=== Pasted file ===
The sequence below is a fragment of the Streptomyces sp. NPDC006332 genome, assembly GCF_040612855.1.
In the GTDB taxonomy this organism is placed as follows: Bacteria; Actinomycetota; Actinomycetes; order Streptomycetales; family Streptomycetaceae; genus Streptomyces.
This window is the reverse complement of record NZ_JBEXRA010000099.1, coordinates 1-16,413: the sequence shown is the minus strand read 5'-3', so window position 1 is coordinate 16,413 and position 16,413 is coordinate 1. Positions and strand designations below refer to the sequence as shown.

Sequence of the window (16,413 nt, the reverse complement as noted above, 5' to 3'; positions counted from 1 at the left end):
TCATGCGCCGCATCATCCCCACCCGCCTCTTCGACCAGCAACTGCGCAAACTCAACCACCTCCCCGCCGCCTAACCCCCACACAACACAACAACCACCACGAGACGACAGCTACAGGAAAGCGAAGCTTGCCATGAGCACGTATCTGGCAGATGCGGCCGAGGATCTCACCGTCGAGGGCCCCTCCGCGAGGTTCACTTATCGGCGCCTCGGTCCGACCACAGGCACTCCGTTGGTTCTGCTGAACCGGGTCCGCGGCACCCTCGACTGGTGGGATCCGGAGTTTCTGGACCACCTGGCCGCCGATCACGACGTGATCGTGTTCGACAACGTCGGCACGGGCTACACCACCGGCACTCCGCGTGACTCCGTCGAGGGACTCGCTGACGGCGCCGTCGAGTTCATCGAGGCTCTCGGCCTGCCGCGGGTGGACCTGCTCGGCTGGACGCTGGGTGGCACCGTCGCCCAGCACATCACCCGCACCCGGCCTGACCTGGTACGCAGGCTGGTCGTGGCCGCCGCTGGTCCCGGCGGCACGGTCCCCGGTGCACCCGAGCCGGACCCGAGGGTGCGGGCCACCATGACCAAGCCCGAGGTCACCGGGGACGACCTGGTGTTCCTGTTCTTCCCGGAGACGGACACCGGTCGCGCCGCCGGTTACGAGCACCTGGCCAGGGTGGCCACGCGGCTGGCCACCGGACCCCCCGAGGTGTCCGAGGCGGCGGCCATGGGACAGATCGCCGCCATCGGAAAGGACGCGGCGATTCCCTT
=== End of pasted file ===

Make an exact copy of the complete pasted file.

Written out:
The sequence below is a fragment of the Streptomyces sp. NPDC006332 genome, assembly GCF_040612855.1.
In the GTDB taxonomy this organism is placed as follows: Bacteria; Actinomycetota; Actinomycetes; order Streptomycetales; family Streptomycetaceae; genus Streptomyces.
This window is the reverse complement of record NZ_JBEXRA010000099.1, coordinates 1-16,413: the sequence shown is the minus strand read 5'-3', so window position 1 is coordinate 16,413 and position 16,413 is coordinate 1. Positions and strand designations below refer to the sequence as shown.

Sequence of the window (16,413 nt, the reverse complement as noted above, 5' to 3'; positions counted from 1 at the left end):
TCATGCGCCGCATCATCCCCACCCGCCTCTTCGACCAGCAACTGCGCAAACTCAACCACCTCCCCGCCGCCTAACCCCCACACAACACAACAACCACCACGAGACGACAGCTACAGGAAAGCGAAGCTTGCCATGAGCACGTATCTGGCAGATGCGGCCGAGGATCTCACCGTCGAGGGCCCCTCCGCGAGGTTCACTTATCGGCGCCTCGGTCCGACCACAGGCACTCCGTTGGTTCTGCTGAACCGGGTCCGCGGCACCCTCGACTGGTGGGATCCGGAGTTTCTGGACCACCTGGCCGCCGATCACGACGTGATCGTGTTCGACAACGTCGGCACGGGCTACACCACCGGCACTCCGCGTGACTCCGTCGAGGGACTCGCTGACGGCGCCGTCGAGTTCATCGAGGCTCTCGGCCTGCCGCGGGTGGACCTGCTCGGCTGGACGCTGGGTGGCACCGTCGCCCAGCACATCACCCGCACCCGGCCTGACCTGGTACGCAGGCTGGTCGTGGCCGCCGCTGGTCCCGGCGGCACGGTCCCCGGTGCACCCGAGCCGGACCCGAGGGTGCGGGCCACCATGACCAAGCCCGAGGTCACCGGGGACGACCTGGTGTTCCTGTTCTTCCCGGAGACGGACACCGGTCGCGCCGCCGGTTACGAGCACCTGGCCAGGGTGGCCACGCGGCTGGCCACCGGACCCCCCGAGGTGTCCGAGGCGGCGGCCATGGGACAGATCGCCGCCATCGGAAAGGACGCGGCGATTCCCTT